It was for the love of mid-century modern architecture, style, and design that cityhomeCOLLECTIVE was founded, along with a commitment to uplift and advocate for the unique, diverse, and eclectic individuals of our community. For us, those things easily go hand in hand. Our approach, when it comes to creating a mid-century aesthetic, isn’t necessarily about replicating an earlier era, but instead hinges on capturing the mood and rebellious nature of the movement. We love it when spaces are created with respect to an architectural style, but what really excites us is when they authentically and eclectically reflect the people who inhabit them.
cityhomeCOLLECTIVE founder + designer Cody Derrick and residential realtor + art curator Kelly Carper sat down to talk about what it means to design or curate a home in the mid-century aesthetic. The conversation is in preparation for the pair’s upcoming project with the Springville Museum of Art, where they’re curating a mid-century modern home environment with sourced furniture and artwork from the Museum’s collection as part of the exhibition, Mixed Reviews: Utah Art at Mid-Century, opening August 24th. More about that, soon!
Cody - Is there a time when you became fond of mid-century art as an aesthetic – or are you fond of mid-century art?
Kelly - I love a lot of different styles of art, but most of my favorite artists from history came from that time period (1950s-60s-70s) and the modernists are who I loved studying the most in college. The abstract expressionists from New York – Mark Rothko is a favorite, but I particularly love the women artists from that movement like Joan Mitchell and Helen Frankenthaler. After I moved west I became really excited about the Bay Area Figurative painters in California like Diebenkorn and Thiebaud – and also the movement happening in the Southwest with the Taos Moderns; I love the simplicity of Agnes Martin’s work especially. Georgia O’Keeffe is obviously a big one for me from my time in New Mexico. Her house in Abiquiu is the epitome of mid-century style and she totally embodies the mood of that movement.
So I guess the styles of all these artists look a little different, but they all based their work on feeling and emotion rather than academic structures. The rebellious sentiment and breaking away from previously established “rules” around painting and art is what they have in common. And that’s really the root of the mid-century aesthetic, I think.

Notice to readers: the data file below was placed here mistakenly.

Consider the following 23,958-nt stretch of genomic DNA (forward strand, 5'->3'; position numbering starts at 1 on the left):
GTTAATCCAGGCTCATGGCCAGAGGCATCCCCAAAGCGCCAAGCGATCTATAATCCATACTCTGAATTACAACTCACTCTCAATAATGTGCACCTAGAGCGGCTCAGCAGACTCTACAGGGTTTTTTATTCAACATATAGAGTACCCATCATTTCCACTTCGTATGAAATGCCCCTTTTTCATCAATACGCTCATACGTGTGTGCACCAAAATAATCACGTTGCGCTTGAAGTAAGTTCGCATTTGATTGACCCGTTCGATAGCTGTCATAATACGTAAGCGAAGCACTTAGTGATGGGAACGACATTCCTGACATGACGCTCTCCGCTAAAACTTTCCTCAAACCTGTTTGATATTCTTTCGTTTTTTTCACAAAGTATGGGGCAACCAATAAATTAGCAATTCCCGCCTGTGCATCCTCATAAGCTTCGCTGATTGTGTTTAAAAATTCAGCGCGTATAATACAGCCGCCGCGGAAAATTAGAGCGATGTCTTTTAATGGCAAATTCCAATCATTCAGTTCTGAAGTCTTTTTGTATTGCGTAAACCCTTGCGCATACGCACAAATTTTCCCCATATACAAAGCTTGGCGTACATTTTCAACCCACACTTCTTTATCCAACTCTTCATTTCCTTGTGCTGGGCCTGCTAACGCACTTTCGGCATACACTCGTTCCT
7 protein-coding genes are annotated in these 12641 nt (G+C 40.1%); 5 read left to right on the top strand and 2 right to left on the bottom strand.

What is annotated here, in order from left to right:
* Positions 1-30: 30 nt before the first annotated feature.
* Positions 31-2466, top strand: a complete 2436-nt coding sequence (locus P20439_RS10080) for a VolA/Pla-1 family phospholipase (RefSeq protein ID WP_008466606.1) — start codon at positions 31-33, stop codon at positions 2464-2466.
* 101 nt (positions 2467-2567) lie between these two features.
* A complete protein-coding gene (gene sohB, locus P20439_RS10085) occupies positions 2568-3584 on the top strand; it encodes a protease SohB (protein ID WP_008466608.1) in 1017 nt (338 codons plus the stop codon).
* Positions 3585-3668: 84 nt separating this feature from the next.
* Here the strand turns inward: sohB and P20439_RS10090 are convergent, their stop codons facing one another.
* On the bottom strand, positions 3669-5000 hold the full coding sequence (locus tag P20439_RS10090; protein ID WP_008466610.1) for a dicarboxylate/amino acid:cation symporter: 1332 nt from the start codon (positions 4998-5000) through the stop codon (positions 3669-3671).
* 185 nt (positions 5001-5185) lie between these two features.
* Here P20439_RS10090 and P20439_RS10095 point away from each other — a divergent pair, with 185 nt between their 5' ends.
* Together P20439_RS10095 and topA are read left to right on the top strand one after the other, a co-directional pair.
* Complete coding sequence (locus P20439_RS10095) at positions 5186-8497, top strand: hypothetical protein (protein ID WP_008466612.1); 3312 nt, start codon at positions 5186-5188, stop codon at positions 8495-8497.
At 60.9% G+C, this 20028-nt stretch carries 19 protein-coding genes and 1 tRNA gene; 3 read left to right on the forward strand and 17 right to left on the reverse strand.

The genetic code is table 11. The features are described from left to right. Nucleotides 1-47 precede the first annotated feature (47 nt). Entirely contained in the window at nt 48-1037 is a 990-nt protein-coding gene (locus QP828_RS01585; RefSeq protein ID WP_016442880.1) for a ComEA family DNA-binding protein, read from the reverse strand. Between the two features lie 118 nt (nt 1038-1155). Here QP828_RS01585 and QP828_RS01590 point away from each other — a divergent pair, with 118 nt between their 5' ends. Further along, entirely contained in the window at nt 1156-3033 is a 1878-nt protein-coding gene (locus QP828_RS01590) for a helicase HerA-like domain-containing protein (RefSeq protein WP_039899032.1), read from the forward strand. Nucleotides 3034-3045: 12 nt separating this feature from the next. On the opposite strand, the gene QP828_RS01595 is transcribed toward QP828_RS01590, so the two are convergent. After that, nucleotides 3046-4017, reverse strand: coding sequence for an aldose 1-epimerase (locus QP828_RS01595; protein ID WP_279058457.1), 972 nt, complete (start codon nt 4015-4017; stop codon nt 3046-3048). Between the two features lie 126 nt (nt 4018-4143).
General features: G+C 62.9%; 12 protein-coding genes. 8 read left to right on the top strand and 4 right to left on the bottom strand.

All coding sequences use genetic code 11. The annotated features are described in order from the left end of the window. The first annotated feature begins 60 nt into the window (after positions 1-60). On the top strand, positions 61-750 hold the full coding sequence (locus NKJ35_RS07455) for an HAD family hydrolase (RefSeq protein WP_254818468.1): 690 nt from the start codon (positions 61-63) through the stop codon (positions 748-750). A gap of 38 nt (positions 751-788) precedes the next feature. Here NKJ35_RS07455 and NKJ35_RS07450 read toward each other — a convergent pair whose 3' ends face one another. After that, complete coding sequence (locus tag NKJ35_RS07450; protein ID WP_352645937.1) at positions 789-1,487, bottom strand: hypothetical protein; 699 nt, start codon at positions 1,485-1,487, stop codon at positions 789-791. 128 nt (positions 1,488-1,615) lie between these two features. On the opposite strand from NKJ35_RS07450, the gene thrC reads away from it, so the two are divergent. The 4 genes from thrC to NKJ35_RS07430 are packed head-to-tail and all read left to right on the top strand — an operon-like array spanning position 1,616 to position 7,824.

Cody - As a curator, do you think that filling a mid-century house with art is a different ask than filling a house that is either turn of the century or more current?
Kelly - Yes and no. I think more about energy and mood when placing art than trying to make it look period-correct to the style of the home, especially since I work with living artists rather than sourcing vintage pieces (which is cool, too! I just like the idea of supporting working artists.) So I guess I would consider artists whose work has a similar aesthetic, noting the lines of the architecture and composition of the house to make sure it's all cohesive, but putting more emphasis on the mood and energy of the artist’s work and how that compliments the feeling in the home. In a residential setting it’s all about feeling for me – considering how the homeowners live in the space and what they’re doing or feeling in certain areas of the home. Do they want excitement and a statement piece, or do they want to feel calm and relaxed with something quiet and minimal? Do they want something that has a specific narrative or do they want it to be more interpretative so it starts conversations? These are the things I think about. So when it comes to mid-century I’d probably look at current artists who embody the same mood as the time period, architecture and design, because that’s what’s present in the house and probably what the homeowner loves about it too. When you base it off mood and feeling, a cohesive aesthetic naturally follows.
Your Cottonwood Lane listing comes to mind as an example - Paul Reynold’s work was hanging in that home, which was designed by Stephan McDonald and is a classic example of mid-century modern architecture. Paul’s paintings are obviously not from that time period, but they felt right in that house because of their organic nature and feel - the same reason we brought one of his paintings into the cityhome office.
Kelly - What about when it comes to designing a space – what do you consider when furnishing or staging a mid-century modern home?